‘Rootkit’ Author Beaten, For Now

Published on: March 31, 2005
Last Updated: March 31, 2005

‘Rootkit’ Author Beaten, For Now

Published on: March 31, 2005
Last Updated: March 31, 2005

The creator of one of the world’s most effective “rootkits” — programs that can successfully hide from antivirus software — has been defeated, at least temporarily, by a Chinese computer security group.

Rootkit writers have, for some time, been perfecting techniques to avoid detection by antivirus programs. Such rootkits aren’t yet widespread but have become a serious threat.

One set of rootkit tools, called “Hacker Defender,” was described to me by Vlad Gorelik, CTO of Sana Security, in a recent interview. (I last wrote about Sana in this space on March 29, 2005.)

Hacker Defender, also known as HxDef, helps a virus author make his payload more potent by “putting it through a ‘configurator’ and creating a signature that’s never been seen before,” Gorelik said.

“Then you include Morphine with your code so you’d have a different signature every time.”

Hacker Defender? Morphine? Let’s look at the techniques rootkit authors are using today, which are bound to give you headaches tomorrow.

Buying Your Own Rootkit Maker

The author of the Hacker Defender toolkit goes by the online handle of “holy_father.” He previously used the name Jaromir Lnenicka at an address in Prague, Czech Republic to register older Web sites, including hxdef.czweb.org.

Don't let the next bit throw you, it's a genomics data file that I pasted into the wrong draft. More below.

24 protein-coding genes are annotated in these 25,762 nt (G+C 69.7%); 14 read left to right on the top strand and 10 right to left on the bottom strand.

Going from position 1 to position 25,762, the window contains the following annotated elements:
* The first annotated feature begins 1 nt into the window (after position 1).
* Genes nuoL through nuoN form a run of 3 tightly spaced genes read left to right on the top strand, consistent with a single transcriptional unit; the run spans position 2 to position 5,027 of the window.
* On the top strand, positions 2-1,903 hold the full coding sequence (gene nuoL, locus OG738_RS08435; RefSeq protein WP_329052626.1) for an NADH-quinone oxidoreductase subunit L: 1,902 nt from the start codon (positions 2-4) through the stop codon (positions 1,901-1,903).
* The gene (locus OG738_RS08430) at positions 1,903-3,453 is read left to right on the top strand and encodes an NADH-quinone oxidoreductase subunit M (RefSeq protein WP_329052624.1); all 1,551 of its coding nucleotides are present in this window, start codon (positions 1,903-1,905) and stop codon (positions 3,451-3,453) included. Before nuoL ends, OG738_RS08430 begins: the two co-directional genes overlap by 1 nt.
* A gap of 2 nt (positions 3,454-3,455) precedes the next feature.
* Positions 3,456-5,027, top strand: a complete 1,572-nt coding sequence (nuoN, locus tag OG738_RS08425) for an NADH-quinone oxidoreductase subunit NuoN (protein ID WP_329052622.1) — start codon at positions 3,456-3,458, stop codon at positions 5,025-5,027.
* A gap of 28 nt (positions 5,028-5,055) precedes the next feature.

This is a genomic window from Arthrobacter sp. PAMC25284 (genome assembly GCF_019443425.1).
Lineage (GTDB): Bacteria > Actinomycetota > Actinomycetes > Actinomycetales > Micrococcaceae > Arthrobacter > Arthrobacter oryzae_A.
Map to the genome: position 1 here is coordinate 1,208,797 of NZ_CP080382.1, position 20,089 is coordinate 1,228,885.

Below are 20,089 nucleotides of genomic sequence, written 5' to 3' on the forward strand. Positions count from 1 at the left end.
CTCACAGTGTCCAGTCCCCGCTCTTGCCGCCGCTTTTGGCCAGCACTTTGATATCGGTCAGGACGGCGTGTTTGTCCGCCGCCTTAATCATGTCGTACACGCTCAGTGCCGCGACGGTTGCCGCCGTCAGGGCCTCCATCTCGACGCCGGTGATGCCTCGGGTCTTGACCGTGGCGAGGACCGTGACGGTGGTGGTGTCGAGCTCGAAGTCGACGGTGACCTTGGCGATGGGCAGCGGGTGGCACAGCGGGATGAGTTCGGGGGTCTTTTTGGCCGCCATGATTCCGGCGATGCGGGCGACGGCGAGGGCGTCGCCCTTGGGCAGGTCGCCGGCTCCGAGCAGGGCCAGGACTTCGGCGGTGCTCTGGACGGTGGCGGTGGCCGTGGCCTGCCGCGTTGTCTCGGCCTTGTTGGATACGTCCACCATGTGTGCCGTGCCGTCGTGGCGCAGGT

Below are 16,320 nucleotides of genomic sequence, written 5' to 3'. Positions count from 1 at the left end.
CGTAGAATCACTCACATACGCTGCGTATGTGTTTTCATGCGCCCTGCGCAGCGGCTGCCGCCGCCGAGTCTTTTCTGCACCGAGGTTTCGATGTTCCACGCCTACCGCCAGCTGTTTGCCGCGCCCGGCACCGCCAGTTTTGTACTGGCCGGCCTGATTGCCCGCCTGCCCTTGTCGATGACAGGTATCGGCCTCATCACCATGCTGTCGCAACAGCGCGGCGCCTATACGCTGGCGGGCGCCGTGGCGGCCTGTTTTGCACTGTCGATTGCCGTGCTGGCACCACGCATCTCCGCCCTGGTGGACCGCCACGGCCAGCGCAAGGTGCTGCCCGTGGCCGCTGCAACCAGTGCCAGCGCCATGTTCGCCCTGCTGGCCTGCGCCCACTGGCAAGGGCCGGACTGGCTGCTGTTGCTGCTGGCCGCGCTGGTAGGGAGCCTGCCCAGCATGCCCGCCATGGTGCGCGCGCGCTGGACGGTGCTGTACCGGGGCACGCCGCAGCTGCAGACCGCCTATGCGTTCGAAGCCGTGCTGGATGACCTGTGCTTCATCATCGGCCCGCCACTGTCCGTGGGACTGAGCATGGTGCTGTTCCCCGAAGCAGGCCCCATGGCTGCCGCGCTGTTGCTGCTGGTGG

His latest site, hxdef.org, is registered anonymously via a domain registrar. (If you decide to visit these or other hacker sites, for safety’s sake I urge you to use Mozilla Firefox, a browser that currently has no major security holes, instead of Microsoft’s vulnerable Internet Explorer browser.)

Holy_father offers the following “antidetection” products at hxdef.org/antidetection.php:

Hacker Defender

This program is used to process virus source code so as to make it invisible to most antivirus utilities. The basic fee for Hacker Defender is 20 euros (about $25 USD).

Hacker Defender Driver

The driver enables a virus to operate at Windows’ “root” level, where it may go undetected, and hide its “process handle” so it remains unseen by diagnostic tools. The driver file is included in the Hacker Defender basic fee.


This generates an encrypted version of the virus, creating a signature that (in theory) no antivirus program has ever seen before and therefore can’t quarantine.

Prices for this treatment range from 25 to 75 euros. Holy_father says the higher-priced service enables a virus to evade detection by such antivirus packages as Kaspersky, Norton, AVG, Panda, McAfee, NOD32, Avast, and PC-cillin.

Rootkit Detectors Antidetection Engine

This feature is said to be effective in hiding a virus from modern antirootkit programs such as F-Secure BlackLight, Rootkit Revealer, and Process Magic. Prices to evade these programs range from 10 to 50 euros each.

If all these options seem confusing, take heart. You can obtain the whole shebang in the “Golden Hacker Defender” package.

For an investment of only 450 euros, you’ll have everything you need to start creating your own root kits today.